Hearing Loss & Deafness - Archive

Gary Viall, a Virginia Association for the Deaf member, sits down with Joel Barish – Video

April 30, 2015 in Community News, Hearing Loss & Deafness

 

 

Gary Viall, a Virginia Association for the Deaf member, sits down with Joel Barish and gives advices to other state associations to think out of the box about fundraising. VAD travels out of the state to numbers of DeafNation Expos and other events to sell their popular 10 Reasons for Learning Sign Language t-shirts. (captioned)

Watch interview 

OSHA’s Occupational Hearing Loss Standard: How to Check if Your Workplace is Too Noisy

April 28, 2015 in Community News, Hearing Loss & Deafness

 

 

AMI Environmental
Aug 22, 2013

 What is ‘s Occupational  Standard?
OSHA regulations stipulate that if “any employee’s exposure equals or exceeds an 8-hour time-weighted average of 85 decibels, the employer shall develop and implement a noise monitoring program.”

What are some signs that your  has hazardous noise?

• If at work, you have to raise your voice for someone standing an arm’s length or less away to hear you.

• There is a ringing in your ears after you leave work.

• You have temporary hearing loss upon leaving work.

How can you test if the noise level at your workplace reaches dangerous levels?
You can’t be sure whether you’re being protected from hazardous noise or meeting OSHA regulations without completing an audiometric test. But you can compare your noise exposure levels at work to these everyday noises to get a vague idea of your risk level:

• 80 dB – Dial tone of a phone

• 85 dB – City traffic from inside a car

• 90 dB – Truck traffic or a train while at 500 ft

• 95 dB – Subway train at 200 ft

• 100 dB – Snowmobile or Motorcycle

• 107 dB – Power mower

While these comparisons can give you can vague idea of whether or not your workplace complies with OSHA standards, it is important to get a formal test done to make sure you and your employees are protected.

See resource article  . . . . Noise

ExposingHearingAids.org Reveals That Americans Who Wear Hearing Aids May Not Be Aware Of Special Tax Deductions

April 23, 2015 in Community News, Hearing Loss & Deafness

 Baystreet

LOS ANGELES, CA / ACCESSWIRE / April 22, 2015 / ExposingHearingAids.org has revealed that while one in eight Americans has hearing loss and usually wear hearing aids, may not be aware of their rights in terms of tax deductions that are permitted by the IRS. Hearing aids are expensive medical devices and many across America who could be taking advantage of the allowed tax deductions for such medical expenses as hearing aids, hearing aid repairs, hearing aid batteries and the corresponding maintenance costs, are not claiming them simply because they don’t know about this. Thus, those who have these medical expenses may want to research all deductions available at the moment for those who are hearing impaired or hard of hearing.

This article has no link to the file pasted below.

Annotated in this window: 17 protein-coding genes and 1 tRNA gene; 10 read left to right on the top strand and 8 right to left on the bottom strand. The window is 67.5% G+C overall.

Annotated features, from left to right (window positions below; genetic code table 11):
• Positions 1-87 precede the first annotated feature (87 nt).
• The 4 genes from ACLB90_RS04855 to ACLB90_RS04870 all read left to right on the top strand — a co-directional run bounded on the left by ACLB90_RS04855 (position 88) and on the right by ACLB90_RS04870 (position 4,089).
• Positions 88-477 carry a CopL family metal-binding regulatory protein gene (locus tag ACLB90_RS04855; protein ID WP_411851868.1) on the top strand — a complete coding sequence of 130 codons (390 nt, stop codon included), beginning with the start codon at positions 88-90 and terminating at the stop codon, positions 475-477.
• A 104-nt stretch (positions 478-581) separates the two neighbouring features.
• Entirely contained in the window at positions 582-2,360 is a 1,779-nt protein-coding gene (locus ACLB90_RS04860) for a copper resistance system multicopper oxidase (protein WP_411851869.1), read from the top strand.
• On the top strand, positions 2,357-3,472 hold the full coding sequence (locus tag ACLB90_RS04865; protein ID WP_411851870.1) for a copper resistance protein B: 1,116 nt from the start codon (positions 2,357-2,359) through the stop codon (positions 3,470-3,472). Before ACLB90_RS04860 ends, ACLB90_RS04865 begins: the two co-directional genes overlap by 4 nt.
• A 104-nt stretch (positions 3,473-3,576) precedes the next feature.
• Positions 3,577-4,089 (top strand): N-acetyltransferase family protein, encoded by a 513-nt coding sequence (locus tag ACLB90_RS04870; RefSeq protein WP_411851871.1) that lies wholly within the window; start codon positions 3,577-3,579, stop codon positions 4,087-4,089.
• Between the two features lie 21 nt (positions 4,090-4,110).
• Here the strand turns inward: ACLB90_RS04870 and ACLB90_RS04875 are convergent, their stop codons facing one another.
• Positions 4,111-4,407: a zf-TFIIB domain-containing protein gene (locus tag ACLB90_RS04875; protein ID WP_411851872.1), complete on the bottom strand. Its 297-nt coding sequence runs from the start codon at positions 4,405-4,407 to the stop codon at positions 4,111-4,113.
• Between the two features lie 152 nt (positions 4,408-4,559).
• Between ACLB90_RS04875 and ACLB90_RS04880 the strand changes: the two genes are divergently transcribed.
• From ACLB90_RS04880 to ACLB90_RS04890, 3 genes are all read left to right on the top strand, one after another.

Another possible reason that some people are not claiming these tax deductions is that medical expenses must total more than 10% of gross income when adjusted, although there are some exceptions to this rule. In some cases, repairs, batteries, and other additional requirements of hearing aid upkeep can be included in the costs. These can all be considered by the IRS along with telephone and television equipment that might be required to supply a normal range of hearing. ExposingHearingAids.org encourages hearing aid users to check this list of qualifying medical expenses to better understand their rights for such deductions.

Read more  . . . tax deductions

New study finds genetic predisposition for noise-induced hearing loss

April 22, 2015 in Research

 

 

MedicalXPress
April 16, 2015

In a new genome-wide association study, an international team led by Keck Medicine of the University of Southern California (USC) neuroscientists has found evidence that some people may be more genetically susceptible to noise-induced hearing loss than others.

Noise-induced  is one of the most common work-related illnesses in the United States, according to the National Institute for Occupational Safety and Health. At especially high risk are troops in the Armed Forces. In 2013, the Department of Veterans Affairs reported hearing loss as one of the most common disabilities among veterans receiving disability compensation.

Those at higher, genetic risk for hearing loss may decide to take additional precautionary measures to protect their hearing prior to hazardous noise exposure, study authors say.

Read More  . . . noise-induced hearing loss

Related article  “Noise-related Hearing Loss Might be in Your Genes”

 

 

Opening Doors-Unlocking Potential 2015 Registration Open

April 21, 2015 in Community Events, Hearing Loss & Deafness

Opening Doors-Unlocking Potential 2015!